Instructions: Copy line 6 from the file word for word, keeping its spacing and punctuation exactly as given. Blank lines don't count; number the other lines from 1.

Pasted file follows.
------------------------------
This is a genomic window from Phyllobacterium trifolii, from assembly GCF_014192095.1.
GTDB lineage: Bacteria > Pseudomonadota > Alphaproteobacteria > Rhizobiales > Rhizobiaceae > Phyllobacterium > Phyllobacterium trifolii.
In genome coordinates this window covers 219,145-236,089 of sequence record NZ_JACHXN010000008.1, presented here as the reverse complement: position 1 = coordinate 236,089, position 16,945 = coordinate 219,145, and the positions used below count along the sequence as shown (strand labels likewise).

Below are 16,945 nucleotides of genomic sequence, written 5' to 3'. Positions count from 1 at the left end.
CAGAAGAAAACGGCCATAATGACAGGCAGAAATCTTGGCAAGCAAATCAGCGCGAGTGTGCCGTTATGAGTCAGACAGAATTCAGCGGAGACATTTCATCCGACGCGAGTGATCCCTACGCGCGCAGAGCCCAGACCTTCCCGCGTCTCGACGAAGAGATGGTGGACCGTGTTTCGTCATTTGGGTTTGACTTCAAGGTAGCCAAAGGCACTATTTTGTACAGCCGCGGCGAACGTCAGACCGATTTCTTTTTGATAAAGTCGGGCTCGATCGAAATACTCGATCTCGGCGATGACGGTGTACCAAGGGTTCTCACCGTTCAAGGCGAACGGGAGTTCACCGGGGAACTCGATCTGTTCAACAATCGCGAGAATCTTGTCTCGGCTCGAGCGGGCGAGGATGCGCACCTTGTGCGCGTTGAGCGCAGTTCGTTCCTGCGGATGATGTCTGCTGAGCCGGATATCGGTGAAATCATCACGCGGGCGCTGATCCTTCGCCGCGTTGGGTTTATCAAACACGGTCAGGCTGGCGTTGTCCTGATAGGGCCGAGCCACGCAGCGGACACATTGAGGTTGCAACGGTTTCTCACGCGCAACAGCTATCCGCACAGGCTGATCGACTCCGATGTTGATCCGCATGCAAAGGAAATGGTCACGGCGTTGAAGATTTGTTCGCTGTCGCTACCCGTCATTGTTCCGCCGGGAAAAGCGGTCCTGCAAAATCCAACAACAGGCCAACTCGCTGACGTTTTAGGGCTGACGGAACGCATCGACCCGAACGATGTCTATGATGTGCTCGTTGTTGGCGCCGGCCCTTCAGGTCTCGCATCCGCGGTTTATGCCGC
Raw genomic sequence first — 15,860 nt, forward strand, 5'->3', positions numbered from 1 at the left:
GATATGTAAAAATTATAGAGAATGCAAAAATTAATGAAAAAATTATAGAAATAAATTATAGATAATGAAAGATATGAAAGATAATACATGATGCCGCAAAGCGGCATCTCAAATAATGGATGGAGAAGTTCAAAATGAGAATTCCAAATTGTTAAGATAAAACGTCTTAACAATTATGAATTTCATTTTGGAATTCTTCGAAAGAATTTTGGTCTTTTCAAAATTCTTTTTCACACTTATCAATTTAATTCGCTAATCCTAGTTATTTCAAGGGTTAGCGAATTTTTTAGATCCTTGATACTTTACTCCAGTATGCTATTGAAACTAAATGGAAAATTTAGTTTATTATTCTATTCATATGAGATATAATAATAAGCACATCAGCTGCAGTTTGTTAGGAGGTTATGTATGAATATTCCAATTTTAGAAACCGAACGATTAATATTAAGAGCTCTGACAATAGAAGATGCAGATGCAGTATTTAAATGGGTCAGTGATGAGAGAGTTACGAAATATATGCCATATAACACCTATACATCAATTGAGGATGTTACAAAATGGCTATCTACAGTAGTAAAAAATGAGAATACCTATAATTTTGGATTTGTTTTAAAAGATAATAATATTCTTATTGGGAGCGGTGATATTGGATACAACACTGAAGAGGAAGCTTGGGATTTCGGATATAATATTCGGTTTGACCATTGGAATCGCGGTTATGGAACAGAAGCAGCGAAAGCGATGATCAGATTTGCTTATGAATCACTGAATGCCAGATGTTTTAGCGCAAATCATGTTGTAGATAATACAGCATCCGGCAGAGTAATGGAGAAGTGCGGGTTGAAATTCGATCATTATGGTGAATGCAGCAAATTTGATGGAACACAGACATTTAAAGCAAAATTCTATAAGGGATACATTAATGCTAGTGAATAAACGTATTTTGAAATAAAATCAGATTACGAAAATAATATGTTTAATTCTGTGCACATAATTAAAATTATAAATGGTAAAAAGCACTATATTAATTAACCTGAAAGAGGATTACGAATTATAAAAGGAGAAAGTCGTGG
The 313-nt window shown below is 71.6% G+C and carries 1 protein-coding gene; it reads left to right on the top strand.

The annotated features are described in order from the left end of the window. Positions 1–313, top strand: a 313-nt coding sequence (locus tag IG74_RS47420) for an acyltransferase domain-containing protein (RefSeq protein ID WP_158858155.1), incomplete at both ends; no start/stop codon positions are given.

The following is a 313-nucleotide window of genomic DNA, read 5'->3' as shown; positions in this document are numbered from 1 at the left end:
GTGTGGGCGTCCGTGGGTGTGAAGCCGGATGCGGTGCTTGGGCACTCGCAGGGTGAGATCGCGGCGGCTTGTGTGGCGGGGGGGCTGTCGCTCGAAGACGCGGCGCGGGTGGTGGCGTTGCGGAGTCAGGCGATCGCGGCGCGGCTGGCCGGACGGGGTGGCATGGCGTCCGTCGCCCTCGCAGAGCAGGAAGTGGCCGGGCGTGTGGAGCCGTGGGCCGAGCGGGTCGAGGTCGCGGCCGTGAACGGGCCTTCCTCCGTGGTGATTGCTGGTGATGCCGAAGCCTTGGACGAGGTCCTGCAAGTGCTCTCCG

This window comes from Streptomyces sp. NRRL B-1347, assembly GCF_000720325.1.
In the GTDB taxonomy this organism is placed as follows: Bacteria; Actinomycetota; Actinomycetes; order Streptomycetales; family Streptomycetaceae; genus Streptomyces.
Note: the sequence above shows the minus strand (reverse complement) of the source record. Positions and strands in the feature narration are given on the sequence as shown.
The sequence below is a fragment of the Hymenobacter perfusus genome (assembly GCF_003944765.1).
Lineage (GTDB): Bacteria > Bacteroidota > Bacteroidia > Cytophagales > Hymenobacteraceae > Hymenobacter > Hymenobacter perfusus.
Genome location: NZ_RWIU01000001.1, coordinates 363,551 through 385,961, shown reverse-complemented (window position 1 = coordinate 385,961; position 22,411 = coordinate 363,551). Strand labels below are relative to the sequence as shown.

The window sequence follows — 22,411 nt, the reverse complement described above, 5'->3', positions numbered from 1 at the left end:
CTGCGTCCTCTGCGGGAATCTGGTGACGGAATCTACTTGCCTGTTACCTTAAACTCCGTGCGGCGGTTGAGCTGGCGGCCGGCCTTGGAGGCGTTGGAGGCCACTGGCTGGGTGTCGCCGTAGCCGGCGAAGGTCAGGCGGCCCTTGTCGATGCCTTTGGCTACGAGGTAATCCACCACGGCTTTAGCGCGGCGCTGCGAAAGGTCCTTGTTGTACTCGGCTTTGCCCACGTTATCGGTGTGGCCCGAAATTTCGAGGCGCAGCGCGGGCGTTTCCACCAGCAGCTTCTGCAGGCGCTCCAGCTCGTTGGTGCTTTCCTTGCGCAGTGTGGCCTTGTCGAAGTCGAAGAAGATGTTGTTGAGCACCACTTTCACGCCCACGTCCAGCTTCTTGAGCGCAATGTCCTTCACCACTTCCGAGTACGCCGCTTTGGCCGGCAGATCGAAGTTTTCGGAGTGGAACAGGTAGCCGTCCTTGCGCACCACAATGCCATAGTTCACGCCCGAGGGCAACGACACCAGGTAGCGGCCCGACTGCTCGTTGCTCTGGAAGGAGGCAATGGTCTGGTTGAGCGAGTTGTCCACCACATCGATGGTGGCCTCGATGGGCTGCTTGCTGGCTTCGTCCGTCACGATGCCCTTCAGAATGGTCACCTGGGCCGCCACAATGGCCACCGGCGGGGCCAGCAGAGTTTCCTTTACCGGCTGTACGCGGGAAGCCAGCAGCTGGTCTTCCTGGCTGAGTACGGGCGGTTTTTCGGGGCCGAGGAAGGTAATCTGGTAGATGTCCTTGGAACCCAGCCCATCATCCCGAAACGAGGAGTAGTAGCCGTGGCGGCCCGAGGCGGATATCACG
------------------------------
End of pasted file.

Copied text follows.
Raw genomic sequence first — 15,860 nt, forward strand, 5'->3', positions numbered from 1 at the left: